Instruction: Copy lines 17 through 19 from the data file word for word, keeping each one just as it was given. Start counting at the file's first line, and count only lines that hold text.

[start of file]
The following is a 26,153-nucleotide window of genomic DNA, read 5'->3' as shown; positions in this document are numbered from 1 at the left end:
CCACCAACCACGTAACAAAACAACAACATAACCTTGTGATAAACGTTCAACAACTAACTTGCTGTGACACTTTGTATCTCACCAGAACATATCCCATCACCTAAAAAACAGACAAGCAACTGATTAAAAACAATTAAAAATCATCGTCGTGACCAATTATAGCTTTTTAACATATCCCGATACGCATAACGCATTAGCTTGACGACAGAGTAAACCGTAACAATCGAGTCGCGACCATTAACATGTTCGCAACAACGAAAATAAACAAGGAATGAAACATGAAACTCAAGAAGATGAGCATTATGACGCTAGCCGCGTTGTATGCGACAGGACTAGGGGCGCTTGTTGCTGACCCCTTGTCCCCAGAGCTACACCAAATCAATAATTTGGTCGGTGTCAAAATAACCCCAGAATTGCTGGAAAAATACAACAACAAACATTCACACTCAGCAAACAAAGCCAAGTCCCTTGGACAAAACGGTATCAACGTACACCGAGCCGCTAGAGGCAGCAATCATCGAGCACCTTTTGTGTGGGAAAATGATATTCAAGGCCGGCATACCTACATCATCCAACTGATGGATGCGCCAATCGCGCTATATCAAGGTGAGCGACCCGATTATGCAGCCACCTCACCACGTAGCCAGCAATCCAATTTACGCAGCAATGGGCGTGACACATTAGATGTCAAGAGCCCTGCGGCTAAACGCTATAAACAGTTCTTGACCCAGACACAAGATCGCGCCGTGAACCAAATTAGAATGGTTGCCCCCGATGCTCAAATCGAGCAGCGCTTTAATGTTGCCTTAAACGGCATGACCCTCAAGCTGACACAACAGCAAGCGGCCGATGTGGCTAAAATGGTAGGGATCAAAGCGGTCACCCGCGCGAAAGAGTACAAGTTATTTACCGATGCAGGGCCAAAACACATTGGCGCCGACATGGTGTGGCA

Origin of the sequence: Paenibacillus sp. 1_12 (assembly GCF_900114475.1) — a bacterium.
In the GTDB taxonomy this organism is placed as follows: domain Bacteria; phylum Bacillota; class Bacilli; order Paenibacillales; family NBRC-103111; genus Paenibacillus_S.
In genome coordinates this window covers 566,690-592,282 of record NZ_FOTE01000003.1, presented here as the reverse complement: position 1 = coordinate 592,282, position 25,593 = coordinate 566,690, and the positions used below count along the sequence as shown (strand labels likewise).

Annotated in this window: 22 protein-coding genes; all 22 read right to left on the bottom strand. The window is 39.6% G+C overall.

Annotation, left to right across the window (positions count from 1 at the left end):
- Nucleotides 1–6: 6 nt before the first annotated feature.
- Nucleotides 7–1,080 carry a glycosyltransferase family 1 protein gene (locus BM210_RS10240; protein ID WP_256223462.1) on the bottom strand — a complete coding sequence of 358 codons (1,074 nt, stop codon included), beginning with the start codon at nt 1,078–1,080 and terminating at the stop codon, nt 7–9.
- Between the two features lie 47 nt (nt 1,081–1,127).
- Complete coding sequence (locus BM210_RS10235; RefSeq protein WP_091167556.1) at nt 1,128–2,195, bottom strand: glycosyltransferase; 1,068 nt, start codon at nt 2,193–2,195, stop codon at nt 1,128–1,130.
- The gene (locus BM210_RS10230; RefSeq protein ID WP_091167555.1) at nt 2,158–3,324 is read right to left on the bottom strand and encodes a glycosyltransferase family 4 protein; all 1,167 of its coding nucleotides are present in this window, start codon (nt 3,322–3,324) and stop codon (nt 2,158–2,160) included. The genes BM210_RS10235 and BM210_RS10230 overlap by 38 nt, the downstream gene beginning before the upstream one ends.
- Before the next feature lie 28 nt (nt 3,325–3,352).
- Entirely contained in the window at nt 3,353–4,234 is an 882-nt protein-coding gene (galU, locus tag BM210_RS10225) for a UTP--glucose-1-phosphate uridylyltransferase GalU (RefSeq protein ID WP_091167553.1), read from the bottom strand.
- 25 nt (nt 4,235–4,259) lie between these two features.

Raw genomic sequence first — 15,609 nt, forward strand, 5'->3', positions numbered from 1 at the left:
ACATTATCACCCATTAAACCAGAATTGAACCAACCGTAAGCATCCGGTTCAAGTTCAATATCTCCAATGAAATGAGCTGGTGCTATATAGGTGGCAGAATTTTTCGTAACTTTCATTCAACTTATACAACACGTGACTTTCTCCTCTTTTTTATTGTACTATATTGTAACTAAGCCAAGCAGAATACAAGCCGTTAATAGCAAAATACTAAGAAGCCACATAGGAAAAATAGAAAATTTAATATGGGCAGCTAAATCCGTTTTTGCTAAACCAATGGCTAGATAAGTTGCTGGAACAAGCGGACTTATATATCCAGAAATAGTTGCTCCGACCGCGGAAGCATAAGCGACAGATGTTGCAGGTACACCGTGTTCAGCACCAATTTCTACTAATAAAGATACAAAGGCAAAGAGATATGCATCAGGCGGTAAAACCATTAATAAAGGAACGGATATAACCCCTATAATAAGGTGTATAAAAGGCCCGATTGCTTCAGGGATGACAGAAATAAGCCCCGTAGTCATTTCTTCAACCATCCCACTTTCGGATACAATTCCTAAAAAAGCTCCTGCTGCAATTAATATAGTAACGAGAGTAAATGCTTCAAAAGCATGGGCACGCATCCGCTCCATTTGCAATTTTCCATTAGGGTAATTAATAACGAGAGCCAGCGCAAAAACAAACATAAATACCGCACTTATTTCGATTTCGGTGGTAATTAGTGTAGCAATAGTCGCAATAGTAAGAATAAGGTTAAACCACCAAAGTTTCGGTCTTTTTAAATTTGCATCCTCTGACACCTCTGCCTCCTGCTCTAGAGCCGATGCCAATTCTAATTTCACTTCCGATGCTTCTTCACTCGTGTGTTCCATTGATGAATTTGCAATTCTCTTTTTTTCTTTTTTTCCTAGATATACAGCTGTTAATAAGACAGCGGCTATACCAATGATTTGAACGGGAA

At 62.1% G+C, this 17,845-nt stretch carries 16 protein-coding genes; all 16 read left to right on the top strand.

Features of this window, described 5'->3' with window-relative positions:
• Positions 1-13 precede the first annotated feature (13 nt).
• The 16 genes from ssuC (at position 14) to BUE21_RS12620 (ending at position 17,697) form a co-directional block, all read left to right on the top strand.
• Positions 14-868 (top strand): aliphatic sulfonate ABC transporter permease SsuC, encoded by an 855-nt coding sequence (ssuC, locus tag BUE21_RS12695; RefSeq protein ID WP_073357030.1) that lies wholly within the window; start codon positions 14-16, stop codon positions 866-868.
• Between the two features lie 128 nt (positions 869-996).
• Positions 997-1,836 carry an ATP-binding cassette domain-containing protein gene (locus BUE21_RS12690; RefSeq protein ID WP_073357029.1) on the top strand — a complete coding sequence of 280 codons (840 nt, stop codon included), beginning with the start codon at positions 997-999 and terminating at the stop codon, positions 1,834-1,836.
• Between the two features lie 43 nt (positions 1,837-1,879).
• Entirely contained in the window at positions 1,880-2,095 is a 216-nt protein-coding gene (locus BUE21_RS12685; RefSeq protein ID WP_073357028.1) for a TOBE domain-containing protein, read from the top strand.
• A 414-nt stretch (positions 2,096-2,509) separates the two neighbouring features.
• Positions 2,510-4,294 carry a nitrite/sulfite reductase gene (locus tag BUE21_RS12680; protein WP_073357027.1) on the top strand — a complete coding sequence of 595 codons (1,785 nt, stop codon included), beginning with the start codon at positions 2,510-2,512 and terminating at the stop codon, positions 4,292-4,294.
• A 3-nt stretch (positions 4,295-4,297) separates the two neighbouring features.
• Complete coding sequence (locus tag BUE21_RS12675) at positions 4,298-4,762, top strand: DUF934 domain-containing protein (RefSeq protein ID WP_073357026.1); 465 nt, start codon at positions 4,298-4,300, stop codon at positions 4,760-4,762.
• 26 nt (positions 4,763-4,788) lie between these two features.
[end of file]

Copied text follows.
ACATTATCACCCATTAAACCAGAATTGAACCAACCGTAAGCATCCGGTTCAAGTTCAATATCTCCAATGAAATGAGCTGGTGCTATATAGGTGGCAGAATTTTTCGTAACTTTCATTCAACTTATACAACACGTGACTTTCTCCTCTTTTTTATTGTACTATATTGTAACTAAGCCAAGCAGAATACAAGCCGTTAATAGCAAAATACTAAGAAGCCACATAGGAAAAATAGAAAATTTAATATGGGCAGCTAAATCCGTTTTTGCTAAACCAATGGCTAGATAAGTTGCTGGAACAAGCGGACTTATATATCCAGAAATAGTTGCTCCGACCGCGGAAGCATAAGCGACAGATGTTGCAGGTACACCGTGTTCAGCACCAATTTCTACTAATAAAGATACAAAGGCAAAGAGATATGCATCAGGCGGTAAAACCATTAATAAAGGAACGGATATAACCCCTATAATAAGGTGTATAAAAGGCCCGATTGCTTCAGGGATGACAGAAATAAGCCCCGTAGTCATTTCTTCAACCATCCCACTTTCGGATACAATTCCTAAAAAAGCTCCTGCTGCAATTAATATAGTAACGAGAGTAAATGCTTCAAAAGCATGGGCACGCATCCGCTCCATTTGCAATTTTCCATTAGGGTAATTAATAACGAGAGCCAGCGCAAAAACAAACATAAATACCGCACTTATTTCGATTTCGGTGGTAATTAGTGTAGCAATAGTCGCAATAGTAAGAATAAGGTTAAACCACCAAAGTTTCGGTCTTTTTAAATTTGCATCCTCTGACACCTCTGCCTCCTGCTCTAGAGCCGATGCCAATTCTAATTTCACTTCCGATGCTTCTTCACTCGTGTGTTCCATTGATGAATTTGCAATTCTCTTTTTTTCTTTTTTTCCTAGATATACAGCTGTTAATAAGACAGCGGCTATACCAATGATTTGAACGGGAA

At 62.1% G+C, this 17,845-nt stretch carries 16 protein-coding genes; all 16 read left to right on the top strand.

Features of this window, described 5'->3' with window-relative positions: